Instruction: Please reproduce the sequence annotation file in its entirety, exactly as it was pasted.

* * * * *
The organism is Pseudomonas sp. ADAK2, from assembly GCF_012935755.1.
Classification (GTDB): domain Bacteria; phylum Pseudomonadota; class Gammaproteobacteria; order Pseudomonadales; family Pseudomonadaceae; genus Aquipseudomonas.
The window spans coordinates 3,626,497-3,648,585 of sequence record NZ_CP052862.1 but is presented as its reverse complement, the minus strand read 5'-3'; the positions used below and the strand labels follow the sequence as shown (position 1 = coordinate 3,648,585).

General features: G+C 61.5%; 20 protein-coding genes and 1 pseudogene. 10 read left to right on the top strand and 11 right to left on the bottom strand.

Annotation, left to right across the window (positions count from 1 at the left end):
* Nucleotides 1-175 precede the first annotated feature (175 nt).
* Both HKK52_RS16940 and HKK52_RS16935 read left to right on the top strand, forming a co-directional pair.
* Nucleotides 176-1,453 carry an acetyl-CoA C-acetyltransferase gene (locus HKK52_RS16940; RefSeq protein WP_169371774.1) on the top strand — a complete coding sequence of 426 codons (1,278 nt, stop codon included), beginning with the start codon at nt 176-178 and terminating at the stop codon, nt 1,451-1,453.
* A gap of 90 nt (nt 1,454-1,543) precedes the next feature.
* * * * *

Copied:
The organism is Pseudomonas sp. ADAK2, from assembly GCF_012935755.1.
Classification (GTDB): domain Bacteria; phylum Pseudomonadota; class Gammaproteobacteria; order Pseudomonadales; family Pseudomonadaceae; genus Aquipseudomonas.
The window spans coordinates 3,626,497-3,648,585 of sequence record NZ_CP052862.1 but is presented as its reverse complement, the minus strand read 5'-3'; the positions used below and the strand labels follow the sequence as shown (position 1 = coordinate 3,648,585).

General features: G+C 61.5%; 20 protein-coding genes and 1 pseudogene. 10 read left to right on the top strand and 11 right to left on the bottom strand.

Annotation, left to right across the window (positions count from 1 at the left end):
* Nucleotides 1-175 precede the first annotated feature (175 nt).
* Both HKK52_RS16940 and HKK52_RS16935 read left to right on the top strand, forming a co-directional pair.
* Nucleotides 176-1,453 carry an acetyl-CoA C-acetyltransferase gene (locus HKK52_RS16940; RefSeq protein WP_169371774.1) on the top strand — a complete coding sequence of 426 codons (1,278 nt, stop codon included), beginning with the start codon at nt 176-178 and terminating at the stop codon, nt 1,451-1,453.
* A gap of 90 nt (nt 1,454-1,543) precedes the next feature.